# Math and Science Solutions for Businesses/Compound roportions

Question
QUESTION: Hello:

Can you fully explain what I need to know in order to determine what is directly and inversely proportional in the example below?

If 195 men working 10 hours a day can finish a job in 20 days, how many men employed can finish the job in 15 days if they work 13 hours a day?

Solution:

(20 x 10 x 195) / (15 X 13) = 200 men

I want to know how to determine what is directly and inversely proportional in order to get the above solution.

ANSWER: Let me show how the solution comes about and then try to answer your direct and inverse proportionality question.

The first thing to recognize is that the "job" is an entity that remains constant and has units of

1 J job = (N men)x(M hours/day)x(D days).

This can be rewritten N = J/(MxD).

Plugging in the numbers for the first crew we get J = (195 x 10 x 20)(men･hours/day･days).

Thus, for the 2nd crew we have N = J/(MxD) = (195x10x20)/(15x13) = 200 men.

It can be seen that the number of men needed for a job is proportional to J (job) and inversely proportional to the hours per day and the number of days.

Let me know if this answers you question.

Randy

---------- FOLLOW-UP ----------

QUESTION: Hello:

I want to thank you for the reply.

Here is what I am trying to understand.
The more men working the fewer days are needed to finish the job more quickly.  So, more men fewer days, inverse relationship between men and days.  I thought that the same would be true for hours worked.  More men working fewer hours needed to work per day to complete the job.  the opposite is true fewer men working more time is needed both in days and hours.

So when I set up the calculation I used the inverses: of men to days and men to hours.  I would look like this:   13/10 X 20/15 X 195
But this calculation is incorrect. I used the inverses of days and hours.  What did I do incorrectly?

I thank you for your follow-up reply.

I think what you say in words is correct:

- more hours worked per day means less men needed for a given job (all else being equal): inverse relationship between men and hours/day
- less days worked means more men needed (all else being equal): inverse relationship between men and days.

We want to use the change in hours/day and the days worked between the 2 crews to calculate the new number of men needed. These changes are expressed as ratios since we are multiplying factors to get the total. Your expression is almost correct; I get

195 x (10/13) x (20/15) = 200.
^          ^
change in   change in
hours/day     days.

The first ratio in parantheses is less than 1 and reflects the fact that more hours/day will be worked by crew 2 and so, all by itself, would indicate that fewer men would be needed. The 2nd ratio is greater than 1 indicating that fewer work days are planned and so more men will be need to finish the job.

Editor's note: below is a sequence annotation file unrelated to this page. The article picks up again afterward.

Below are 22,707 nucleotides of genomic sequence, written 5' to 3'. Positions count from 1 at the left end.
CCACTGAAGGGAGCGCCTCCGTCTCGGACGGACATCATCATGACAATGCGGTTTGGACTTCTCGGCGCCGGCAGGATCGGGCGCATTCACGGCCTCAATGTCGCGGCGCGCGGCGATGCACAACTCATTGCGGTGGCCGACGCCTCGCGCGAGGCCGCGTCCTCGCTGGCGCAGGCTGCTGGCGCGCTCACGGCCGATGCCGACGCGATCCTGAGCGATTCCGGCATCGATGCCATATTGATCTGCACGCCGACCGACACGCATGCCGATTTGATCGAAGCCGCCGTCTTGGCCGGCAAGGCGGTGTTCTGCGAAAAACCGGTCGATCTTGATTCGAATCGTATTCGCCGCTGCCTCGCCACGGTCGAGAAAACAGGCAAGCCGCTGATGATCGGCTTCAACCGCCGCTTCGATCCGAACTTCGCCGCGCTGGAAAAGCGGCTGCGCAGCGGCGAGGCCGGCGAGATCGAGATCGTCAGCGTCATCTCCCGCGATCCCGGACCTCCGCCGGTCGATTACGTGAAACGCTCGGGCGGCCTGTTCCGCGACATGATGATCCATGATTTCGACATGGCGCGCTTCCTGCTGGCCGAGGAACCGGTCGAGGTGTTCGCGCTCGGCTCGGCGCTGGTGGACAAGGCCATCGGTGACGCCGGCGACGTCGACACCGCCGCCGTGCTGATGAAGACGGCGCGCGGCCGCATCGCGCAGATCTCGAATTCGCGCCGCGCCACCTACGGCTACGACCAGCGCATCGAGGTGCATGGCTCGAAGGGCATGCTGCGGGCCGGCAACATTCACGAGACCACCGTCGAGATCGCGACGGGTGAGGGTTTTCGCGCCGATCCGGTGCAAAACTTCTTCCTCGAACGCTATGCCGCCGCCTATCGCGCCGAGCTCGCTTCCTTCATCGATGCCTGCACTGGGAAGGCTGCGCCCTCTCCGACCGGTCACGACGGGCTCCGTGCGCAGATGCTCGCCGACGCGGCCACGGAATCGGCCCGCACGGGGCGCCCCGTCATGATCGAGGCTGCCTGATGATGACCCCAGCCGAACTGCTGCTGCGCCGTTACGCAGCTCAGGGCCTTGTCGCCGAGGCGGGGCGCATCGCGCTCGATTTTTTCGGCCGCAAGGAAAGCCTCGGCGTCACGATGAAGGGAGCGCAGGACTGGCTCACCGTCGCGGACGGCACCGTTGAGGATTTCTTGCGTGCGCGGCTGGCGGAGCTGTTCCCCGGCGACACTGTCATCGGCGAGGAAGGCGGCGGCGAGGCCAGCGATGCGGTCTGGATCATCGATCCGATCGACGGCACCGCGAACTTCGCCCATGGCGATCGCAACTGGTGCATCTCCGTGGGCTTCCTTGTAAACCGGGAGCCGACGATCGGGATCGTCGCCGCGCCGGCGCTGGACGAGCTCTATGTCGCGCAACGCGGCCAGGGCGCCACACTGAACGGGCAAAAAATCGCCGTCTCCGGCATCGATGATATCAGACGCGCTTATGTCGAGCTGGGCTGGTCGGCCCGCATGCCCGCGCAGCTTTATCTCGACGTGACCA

I think what you wanted was a way to multiply the initial number of men by the appropriate ratios to get the new number of men needed for the job. I think this calculation should do it.

Hope this helps.

Randy
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Math and Science Solutions for Businesses

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#### Randy Patton

##### Expertise

Questions regarding application of mathematical techniques and knowledge of physics and engineering principles to product and services design, optimization, prediction, feasibility and implementation. Examples include sales and product performance projections based on math/physics models in addition to standard regression; practical and cost effective sensor design and component configuration; optimal resource allocation using common tools (eg., MS Office); advanced data analysis techniques and implementation; simulation and "what if" analysis; and innovative applications of remote sensing.

##### Experience

26 years as professional physical scientist and project manager for elite research company providing academic quality basic and applied research for government and defense industry clients (currently retired). Projects I have been involved in include: - Notional sensor performance predictions for detecting underwater phenomena - Designing and testing guidance algorithms for multi-component system - Statistical analysis of ship tracking data and development of anomaly detector - Deployed vibration sensors in Arctic ice floes; analysis of data - Developed and tested ocean optical instrument to measure particles - Field testing of protoype sonar system - Analysis of synthetic aperture radar system data for ocean surface measurements - Redesigned dust shelters for greeters at Burning Man Festival Project management with responsibility for allocation and monitoriing of staff and equipment resources.

Publications
“A Numerical Model for Low-Frequency Equatorial Dynamics” (with Mark A. Cane), J. of Phys. Oceanogr., 14, No. 12, pp. 18531863, December 1984.

Education/Credentials
MIT, MS Physical Oceanography, 1981 UC Berkeley, BS Applied Math, 1976

Past/Present Clients
Am also an Expert in Advanced Math and Oceanography